Again, when you consider the minimum required age to use FaceBook (wink wink, nudge nudge) is 13, and how utterly ridiculously hard it can be to keep on top of all the changes, settings and everything else the website throws at us (hey, did you know we can use your photos for public use in ads on our site? Thanks!) I imagine some people either fail to see the scope of what they're sharing and with whom or just throw up their hands and say screw it because it's so overwhelming.

We can also see trends in what kinds of information teens are sharing, perhaps without even thinking (and let's face it, adults do it too).
We make it pretty easy for people to find us
when we share this kind of information. 
I think it's fair to say that we shouldn't just call out teens for this potentially risky behavior; adults do it, too, sometimes unintentionally. And if I hear one more sanctimonious adult say, "Who cares, I have nothing to hide" one more time, I'm going to slap them. 

How many times have we seen inspirational or uplifting photos that say "If such and such a photo gets one million likes, X will happen." Within mere days or even hours of posting, they've already reached half that goal or more. That can be great if you want to share something, and can be devastating if you don't. Like the gossip grapevine, word travels fast - even faster if it's spread through Twitter, FaceBook, Instagram, or through whatever flavor of the month app people are using. It was noted that among one recently publicized teen suicide for social network bullying, the perpetrator obtained nude photos of the victim through an online chatroom, only to send them to just about everyone in her school. When she moved to another district - guess what, he continued to send them to students at her new school.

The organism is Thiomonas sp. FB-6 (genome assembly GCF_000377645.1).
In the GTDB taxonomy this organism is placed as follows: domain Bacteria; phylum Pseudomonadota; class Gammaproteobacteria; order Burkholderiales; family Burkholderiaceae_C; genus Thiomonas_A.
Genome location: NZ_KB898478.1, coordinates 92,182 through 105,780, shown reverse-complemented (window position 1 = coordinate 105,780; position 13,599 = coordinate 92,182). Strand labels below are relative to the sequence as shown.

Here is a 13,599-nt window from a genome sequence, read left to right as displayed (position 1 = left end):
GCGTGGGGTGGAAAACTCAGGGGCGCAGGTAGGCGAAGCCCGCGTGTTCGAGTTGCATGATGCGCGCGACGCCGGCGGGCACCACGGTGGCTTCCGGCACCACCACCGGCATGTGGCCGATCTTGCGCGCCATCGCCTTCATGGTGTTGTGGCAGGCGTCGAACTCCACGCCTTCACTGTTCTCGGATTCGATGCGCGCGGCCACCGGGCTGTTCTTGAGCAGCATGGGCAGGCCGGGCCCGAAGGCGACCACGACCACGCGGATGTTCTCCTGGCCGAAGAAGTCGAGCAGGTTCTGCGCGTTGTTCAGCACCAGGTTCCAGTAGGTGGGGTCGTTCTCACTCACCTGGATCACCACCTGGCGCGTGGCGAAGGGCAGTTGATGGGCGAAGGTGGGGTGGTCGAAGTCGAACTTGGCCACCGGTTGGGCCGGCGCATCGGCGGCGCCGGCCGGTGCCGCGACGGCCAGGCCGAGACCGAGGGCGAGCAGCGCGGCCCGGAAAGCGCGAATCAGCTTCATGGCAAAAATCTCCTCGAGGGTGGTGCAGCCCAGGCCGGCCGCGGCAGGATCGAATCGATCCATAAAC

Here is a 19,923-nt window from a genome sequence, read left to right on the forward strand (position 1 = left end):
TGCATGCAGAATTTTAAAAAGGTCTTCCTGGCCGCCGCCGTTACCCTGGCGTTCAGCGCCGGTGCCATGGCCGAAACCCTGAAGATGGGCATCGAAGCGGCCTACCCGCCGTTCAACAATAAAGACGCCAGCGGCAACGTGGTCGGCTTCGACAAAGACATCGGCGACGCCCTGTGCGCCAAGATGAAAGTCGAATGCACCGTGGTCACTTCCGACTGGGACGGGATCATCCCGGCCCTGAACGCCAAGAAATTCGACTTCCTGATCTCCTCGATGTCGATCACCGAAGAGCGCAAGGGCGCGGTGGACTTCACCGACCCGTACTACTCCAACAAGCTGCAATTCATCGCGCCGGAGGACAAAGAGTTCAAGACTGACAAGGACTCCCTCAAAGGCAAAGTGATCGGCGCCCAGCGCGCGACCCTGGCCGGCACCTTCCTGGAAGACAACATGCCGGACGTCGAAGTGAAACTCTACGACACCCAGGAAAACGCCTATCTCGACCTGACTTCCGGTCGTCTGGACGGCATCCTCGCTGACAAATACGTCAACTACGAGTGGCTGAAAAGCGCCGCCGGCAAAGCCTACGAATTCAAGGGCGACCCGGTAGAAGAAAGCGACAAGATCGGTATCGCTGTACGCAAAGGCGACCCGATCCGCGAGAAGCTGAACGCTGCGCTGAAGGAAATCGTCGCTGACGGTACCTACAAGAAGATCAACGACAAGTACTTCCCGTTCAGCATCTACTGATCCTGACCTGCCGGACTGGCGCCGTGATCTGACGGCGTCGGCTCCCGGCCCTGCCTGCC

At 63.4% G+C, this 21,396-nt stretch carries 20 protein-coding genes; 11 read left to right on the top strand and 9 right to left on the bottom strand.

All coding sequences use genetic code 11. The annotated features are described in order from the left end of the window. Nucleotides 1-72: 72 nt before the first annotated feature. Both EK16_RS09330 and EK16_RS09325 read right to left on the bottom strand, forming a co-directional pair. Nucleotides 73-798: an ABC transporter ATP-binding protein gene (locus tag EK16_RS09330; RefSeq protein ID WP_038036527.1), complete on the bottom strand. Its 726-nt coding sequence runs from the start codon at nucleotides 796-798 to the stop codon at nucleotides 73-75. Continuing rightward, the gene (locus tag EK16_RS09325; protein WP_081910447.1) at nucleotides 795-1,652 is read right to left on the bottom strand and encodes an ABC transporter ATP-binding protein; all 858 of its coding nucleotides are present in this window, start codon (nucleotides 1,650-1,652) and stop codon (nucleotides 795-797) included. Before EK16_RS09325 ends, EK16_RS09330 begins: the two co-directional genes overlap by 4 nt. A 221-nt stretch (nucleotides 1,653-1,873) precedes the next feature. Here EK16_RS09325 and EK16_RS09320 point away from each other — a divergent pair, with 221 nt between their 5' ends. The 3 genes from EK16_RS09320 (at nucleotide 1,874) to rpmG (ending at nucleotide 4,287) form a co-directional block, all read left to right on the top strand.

Because of the advent of social media, it also means that all those typical teenage habits can be instantly photographed and shared with everyone. Gone are the days of "remember when we toilet papered our teacher's house and then got drunk? Good thing no one took pictures." Unfortunately sophisticated camera phones, coupled with instantaneous access to the internet, mean those memories are documented in real time and then, moments later, can be broadcast everywhere, many times with disastrous consequences. 

As technology changes and our boundaries concerning it are bent, shaped and sometimes broken, it's increasingly important to educate not only our children, but ourselves, in all the new ways it can be used and abused. Respecting not only yourself, but other people's boundaries, even if it seems harmless and in good fun, are becoming more and more important as well. I once had some strange creep blatantly take my picture in the grocery store check out line. Who knows where and how that ended up?